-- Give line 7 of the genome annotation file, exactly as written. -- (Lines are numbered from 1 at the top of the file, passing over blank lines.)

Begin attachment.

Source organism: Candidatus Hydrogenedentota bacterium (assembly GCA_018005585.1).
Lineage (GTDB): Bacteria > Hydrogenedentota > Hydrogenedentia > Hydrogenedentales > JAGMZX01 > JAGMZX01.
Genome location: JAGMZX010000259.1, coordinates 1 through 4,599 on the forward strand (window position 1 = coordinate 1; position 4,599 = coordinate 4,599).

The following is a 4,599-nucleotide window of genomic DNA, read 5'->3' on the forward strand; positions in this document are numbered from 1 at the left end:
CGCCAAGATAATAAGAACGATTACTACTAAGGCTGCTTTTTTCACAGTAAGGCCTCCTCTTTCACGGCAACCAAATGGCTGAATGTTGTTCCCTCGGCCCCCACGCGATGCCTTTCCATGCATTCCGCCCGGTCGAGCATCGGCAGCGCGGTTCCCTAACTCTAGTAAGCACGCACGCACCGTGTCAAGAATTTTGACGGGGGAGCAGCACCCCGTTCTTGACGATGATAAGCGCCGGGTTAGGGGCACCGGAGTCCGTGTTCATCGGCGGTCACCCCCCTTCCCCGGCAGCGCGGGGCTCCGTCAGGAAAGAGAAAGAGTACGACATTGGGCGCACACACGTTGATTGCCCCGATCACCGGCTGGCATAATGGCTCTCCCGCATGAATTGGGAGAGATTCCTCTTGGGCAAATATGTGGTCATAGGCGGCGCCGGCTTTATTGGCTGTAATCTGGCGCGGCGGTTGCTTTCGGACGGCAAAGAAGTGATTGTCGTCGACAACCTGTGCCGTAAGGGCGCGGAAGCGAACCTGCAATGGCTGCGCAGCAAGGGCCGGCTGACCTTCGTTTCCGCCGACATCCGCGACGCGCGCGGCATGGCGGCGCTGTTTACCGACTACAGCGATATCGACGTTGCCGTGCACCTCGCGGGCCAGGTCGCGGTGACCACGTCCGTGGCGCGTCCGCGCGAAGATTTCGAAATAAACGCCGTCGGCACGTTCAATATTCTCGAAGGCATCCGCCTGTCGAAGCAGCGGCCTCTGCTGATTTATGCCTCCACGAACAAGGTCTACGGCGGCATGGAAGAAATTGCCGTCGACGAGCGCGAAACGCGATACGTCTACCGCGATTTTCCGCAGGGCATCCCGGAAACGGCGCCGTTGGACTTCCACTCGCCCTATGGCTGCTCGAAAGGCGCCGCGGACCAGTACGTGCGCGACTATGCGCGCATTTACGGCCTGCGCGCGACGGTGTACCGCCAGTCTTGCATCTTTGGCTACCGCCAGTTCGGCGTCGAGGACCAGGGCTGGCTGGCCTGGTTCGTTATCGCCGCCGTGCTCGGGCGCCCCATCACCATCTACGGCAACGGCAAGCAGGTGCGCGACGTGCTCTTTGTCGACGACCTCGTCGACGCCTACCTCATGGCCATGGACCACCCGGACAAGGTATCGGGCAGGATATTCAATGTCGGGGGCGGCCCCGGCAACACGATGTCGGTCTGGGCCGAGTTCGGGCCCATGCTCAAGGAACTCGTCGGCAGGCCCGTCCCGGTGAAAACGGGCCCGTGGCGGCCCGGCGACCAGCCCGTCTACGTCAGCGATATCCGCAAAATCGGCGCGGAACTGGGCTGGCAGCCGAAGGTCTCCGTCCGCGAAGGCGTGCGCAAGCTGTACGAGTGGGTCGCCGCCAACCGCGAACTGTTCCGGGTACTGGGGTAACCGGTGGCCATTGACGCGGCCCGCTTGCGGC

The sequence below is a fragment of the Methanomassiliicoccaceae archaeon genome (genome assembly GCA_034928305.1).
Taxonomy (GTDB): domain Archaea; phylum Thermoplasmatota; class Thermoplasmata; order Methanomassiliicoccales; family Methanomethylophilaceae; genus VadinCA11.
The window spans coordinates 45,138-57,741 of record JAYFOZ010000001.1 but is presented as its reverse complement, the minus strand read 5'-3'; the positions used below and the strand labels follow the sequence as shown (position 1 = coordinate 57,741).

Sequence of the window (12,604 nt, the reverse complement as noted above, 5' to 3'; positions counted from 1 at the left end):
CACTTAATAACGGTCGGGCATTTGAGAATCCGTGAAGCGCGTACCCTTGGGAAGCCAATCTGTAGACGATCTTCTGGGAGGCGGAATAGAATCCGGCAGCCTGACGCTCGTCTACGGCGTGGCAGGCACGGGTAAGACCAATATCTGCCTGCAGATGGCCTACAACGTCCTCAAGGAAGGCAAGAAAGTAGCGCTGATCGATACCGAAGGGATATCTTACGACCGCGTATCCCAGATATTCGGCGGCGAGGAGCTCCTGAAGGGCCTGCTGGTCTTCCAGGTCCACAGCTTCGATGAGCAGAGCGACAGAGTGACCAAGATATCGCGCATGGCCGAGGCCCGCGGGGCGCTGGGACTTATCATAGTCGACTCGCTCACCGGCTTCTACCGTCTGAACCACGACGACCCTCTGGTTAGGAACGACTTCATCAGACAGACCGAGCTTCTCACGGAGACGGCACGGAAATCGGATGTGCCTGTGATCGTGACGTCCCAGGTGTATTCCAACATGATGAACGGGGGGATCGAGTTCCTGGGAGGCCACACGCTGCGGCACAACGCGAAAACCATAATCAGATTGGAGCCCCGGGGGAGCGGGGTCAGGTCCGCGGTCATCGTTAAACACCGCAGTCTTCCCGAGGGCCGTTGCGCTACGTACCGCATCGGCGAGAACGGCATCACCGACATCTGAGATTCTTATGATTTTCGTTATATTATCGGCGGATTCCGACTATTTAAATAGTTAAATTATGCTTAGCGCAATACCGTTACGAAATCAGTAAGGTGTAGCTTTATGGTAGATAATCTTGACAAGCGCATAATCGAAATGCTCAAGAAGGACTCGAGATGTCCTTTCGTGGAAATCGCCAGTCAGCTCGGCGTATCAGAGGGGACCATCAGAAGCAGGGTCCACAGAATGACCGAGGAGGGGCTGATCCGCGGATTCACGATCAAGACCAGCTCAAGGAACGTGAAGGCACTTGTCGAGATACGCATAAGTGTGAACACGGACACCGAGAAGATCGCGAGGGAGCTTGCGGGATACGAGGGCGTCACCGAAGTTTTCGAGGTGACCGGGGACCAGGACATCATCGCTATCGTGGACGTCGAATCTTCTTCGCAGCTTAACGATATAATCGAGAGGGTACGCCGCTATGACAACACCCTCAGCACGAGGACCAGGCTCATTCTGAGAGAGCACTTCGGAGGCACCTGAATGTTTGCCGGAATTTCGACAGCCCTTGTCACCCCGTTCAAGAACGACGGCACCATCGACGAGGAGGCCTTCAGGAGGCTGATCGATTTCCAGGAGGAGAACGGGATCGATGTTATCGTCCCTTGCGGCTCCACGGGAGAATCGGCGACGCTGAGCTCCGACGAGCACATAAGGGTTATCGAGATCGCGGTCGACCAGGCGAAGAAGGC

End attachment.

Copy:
Taxonomy (GTDB): domain Archaea; phylum Thermoplasmatota; class Thermoplasmata; order Methanomassiliicoccales; family Methanomethylophilaceae; genus VadinCA11.